Why Now Is the Right Time to Buy—Even When Rates Are High

Florida mortgage experts Chris Doering, Chis Moebus, and Kristen Little sit down for a transparent conversation on how credit card debt has influenced the current mortgage landscape.

When we were going through the pandemic, one benefit was that we learned how to get closer as a family. We all learned how to be a little more simplistic, but another thing we were able to take advantage of was all-time low rates. A lot of people were able to buy homes during the pandemic, locking in mortgages that were below 3% in some cases. 

Chris Doering believes these low rates skewed the perspective of what a normal rate is. Right now, rates are in the low-to-mid sevens. Historically, that is very low compared to rates throughout the history of our country, but people don’t think of that as being a good interest rate anymore. People claim they’ll “never refinance again” because they have an interest rate in the high twos or low threes. Chris Doering emphasizes that one thing that has to be looked at is not only your mortgage situation but your overall financial picture.

During the discussion, Chris Doering states, “Credit card debt is at an all-time high.” Turning to his colleague, Kristen Little, he asks, “What have we seen recently with the credit card debt numbers?” 

“As of quarter three in 2023, credit card debt topped $1 trillion—with a ‘T.’” Kristen answers. 

Chris Doering continues: 

“Yeah, and I don’t think people realize just how much that money is just in evaluating their own situation—the difference between their mortgage interest rate is at low threes versus what they’re paying in the mid-twenties [for credit cards]. There are what we call situational refi (refinance) opportunities. A lot of people feel like they’re tied to this mortgage rate that they had back from mid-2020 to mid-2021 or so.” Turning to his other colleague at the table, Chris Moebus, he asks, “But taking a look at maybe what a sample family may have in terms of mortgage balance and payment versus what they have now in credit card debt, talk to me about what some of those numbers look like.”

Chris Moebus answers, “So we’ve seen some specific situations where we’re looking at families that are holding $100,000 in credit card debt with no end in sight. Basically, they’re just trying to make the minimum monthly payment. You’re talking about a $2,000,  $2,300, $2,400 monthly payment just to meet the minimum credit card balance.”

Chris Doering asks, “What are we seeing in the average credit card percentage rates right now?” 

“About 26% right now is typically what you’re going to see,” Chris Moebus answers. 

“So if you had $100,000 in credit card debt, what does that translate to roughly in monthly payment at that interest rate?” 

“You’re looking at about a $2,200 monthly payment, of which you’re not chipping away at the principal. Literally, there’s no end in sight with that money. You’re going to continue to make that $2,200 monthly payment, but the debt isn’t going anywhere. Your debt is staying right there. And the accelerated rates have certainly put most families in challenging situations. What we’re trying to work with and do here and explain to clients—because every client situation is unique—this is not a one-size-fits-all type of situation.” 

Chris Doering chimes in, “We talk about that an awful lot. I mean, it’s important for us to ask a lot of questions. It’s important for us to present a lot of options and see what fits somebody’s needs now, as well as in the long term. 

“What the future is, absolutely what their intentions are,” Chris Moebus nods and agrees.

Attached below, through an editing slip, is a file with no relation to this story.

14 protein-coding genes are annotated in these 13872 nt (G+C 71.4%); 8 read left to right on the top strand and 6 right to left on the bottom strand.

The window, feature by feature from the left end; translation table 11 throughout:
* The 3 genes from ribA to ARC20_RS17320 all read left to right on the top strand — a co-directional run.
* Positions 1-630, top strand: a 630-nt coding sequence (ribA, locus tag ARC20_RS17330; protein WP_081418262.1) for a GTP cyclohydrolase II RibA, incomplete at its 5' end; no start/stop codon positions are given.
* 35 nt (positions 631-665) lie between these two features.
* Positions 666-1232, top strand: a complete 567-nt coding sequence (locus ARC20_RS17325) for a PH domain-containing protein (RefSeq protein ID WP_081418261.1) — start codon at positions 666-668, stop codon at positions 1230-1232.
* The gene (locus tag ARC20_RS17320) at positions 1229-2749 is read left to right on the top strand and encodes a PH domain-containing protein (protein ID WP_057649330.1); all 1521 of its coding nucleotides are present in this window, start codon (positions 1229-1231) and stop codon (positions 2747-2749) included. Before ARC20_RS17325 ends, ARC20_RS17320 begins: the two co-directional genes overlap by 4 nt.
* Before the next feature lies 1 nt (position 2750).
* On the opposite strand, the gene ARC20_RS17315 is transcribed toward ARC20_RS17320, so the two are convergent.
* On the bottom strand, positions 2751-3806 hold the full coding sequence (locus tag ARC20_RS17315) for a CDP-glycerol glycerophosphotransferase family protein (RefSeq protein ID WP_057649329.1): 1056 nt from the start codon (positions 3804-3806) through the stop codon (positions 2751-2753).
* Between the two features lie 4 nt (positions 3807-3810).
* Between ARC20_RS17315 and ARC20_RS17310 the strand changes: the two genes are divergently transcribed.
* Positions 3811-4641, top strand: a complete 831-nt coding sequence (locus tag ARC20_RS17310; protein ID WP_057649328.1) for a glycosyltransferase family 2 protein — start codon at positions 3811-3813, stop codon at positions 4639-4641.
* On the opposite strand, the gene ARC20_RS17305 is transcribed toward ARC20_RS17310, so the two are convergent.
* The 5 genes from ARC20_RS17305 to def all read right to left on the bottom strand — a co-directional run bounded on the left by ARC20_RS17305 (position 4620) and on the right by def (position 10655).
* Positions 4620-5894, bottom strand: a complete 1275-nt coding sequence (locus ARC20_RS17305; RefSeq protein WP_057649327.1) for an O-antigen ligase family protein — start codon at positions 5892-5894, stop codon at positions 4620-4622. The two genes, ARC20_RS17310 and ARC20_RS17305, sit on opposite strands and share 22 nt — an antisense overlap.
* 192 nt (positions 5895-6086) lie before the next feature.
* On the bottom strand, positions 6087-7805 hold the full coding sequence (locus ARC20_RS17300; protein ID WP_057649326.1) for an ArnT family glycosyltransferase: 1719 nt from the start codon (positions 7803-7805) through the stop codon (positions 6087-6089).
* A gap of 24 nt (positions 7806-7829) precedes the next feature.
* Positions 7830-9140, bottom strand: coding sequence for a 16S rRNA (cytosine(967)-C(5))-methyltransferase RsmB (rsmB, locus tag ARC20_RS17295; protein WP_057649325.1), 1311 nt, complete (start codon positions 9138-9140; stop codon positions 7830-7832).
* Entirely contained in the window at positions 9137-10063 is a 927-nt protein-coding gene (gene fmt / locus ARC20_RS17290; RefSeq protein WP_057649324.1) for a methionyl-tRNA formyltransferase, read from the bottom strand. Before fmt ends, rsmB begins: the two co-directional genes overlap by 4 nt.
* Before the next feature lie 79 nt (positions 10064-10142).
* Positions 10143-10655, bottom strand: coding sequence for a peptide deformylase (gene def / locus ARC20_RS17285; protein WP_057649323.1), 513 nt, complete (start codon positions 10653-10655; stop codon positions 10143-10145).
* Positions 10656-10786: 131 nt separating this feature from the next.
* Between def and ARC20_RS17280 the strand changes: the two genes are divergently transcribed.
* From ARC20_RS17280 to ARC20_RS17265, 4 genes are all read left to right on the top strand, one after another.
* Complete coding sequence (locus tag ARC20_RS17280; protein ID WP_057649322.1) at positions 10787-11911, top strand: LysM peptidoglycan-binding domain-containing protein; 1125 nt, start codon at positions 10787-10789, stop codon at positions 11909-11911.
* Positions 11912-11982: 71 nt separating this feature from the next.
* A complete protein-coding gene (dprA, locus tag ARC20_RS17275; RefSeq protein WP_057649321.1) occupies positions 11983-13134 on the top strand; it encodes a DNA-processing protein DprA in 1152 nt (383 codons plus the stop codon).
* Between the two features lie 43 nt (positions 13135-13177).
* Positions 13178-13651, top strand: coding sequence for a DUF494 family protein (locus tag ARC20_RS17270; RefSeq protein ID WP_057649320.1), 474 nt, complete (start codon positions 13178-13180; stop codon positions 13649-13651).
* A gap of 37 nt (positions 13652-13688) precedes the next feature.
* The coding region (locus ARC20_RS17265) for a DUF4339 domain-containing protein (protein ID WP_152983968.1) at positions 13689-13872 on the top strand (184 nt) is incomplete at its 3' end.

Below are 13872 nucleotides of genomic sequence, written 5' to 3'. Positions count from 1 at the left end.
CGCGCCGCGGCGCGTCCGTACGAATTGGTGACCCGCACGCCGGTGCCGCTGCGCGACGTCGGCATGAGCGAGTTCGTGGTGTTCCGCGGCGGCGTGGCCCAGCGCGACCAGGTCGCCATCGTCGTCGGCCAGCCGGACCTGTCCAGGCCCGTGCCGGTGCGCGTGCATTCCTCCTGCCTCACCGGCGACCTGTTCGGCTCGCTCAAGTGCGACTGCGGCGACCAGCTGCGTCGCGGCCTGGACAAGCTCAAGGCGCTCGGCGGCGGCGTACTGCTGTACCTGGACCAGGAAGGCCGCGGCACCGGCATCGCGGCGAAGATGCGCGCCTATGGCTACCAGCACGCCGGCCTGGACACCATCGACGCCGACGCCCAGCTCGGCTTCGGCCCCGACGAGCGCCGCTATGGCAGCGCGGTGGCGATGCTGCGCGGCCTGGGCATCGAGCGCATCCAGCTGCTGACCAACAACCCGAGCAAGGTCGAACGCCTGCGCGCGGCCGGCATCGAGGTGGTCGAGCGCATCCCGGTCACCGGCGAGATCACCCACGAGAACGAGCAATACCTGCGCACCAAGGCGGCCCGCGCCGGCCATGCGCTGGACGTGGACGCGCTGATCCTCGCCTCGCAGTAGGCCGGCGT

“So,” continues Chris Doering, “Let’s talk about the mortgage payment at a $300,000 balance at about 3.25% translates to what?” 

“You’re looking at about $1,400 a month in just principal and interest.” Chris Moebus explains. 

“So the combined payment between that at $1,400 on the $300,000 balance in the $100,000 credit card payment was about what?”

“Again, you’re about $3,400 or $3,500 combined for those two payments right there. And again, you’ve got to remember that, that $2,200, $2,300, $2,400 monthly payment on credit card, you’re not chipping away at the debt. You’re just kind of–”

“Paying the interest on it,” Chris Doering completes the sentence. 

Chris Moebus nods, “Yeah, you’re treading water at that point.”

“So let’s take a look at if we combine $400,000 into a payment in the low sevens or so,” Chris Doering says, “What does that look like in terms of cash flow improvement?”

“You’re looking at about $3,100 all in principal and interest on a 7.25% rate at $400,000,” Chris Moebus answers, “So you’re improving your cash flow by about $400 a month. More importantly, you’ve now moved that debt into a tax-deductible item, right? We don’t have a lot of tax deductions today, but mortgage interest is one of the fortunate ones that we still do have.”

“And we are not tax professionals,” Chris Doering clarifies for the watchers, “I’ll make sure I make that declaration. Consult your CPA or tax advisor as it relates to that. But we do know that’s a common known fact out there that you can write off your interest on your mortgage on your primary residence.”

“And there’s really no restrictions on mortgage interest,” Chris Moebus adds, “That is a kind of a one-size-fits-all because it is mortgage interest. So now, at the same time, you have an end in sight with that mortgage debt or that credit card debt. You now say, ‘Okay, listen, if I pay this mortgage off, guess what goes with it as well? All that credit card debt that I accumulated over the last several years.’ Whereas if you’re making that minimum monthly payment of $2,200, $2,300, $2,400, or $2,500, you’re not paying that debt down. You’re not chipping away at the actual debt. And the truth be told, the dollar doesn’t go as far today. You have expensive groceries. Everything costs a little bit more money—and not just a little bit, but sometimes, in some situations, a lot more money. This is a really, really good way to take control of your financial future by utilizing the money that you have in your home. You have to remember—equity is your money. The equity that you have in your home is your money.”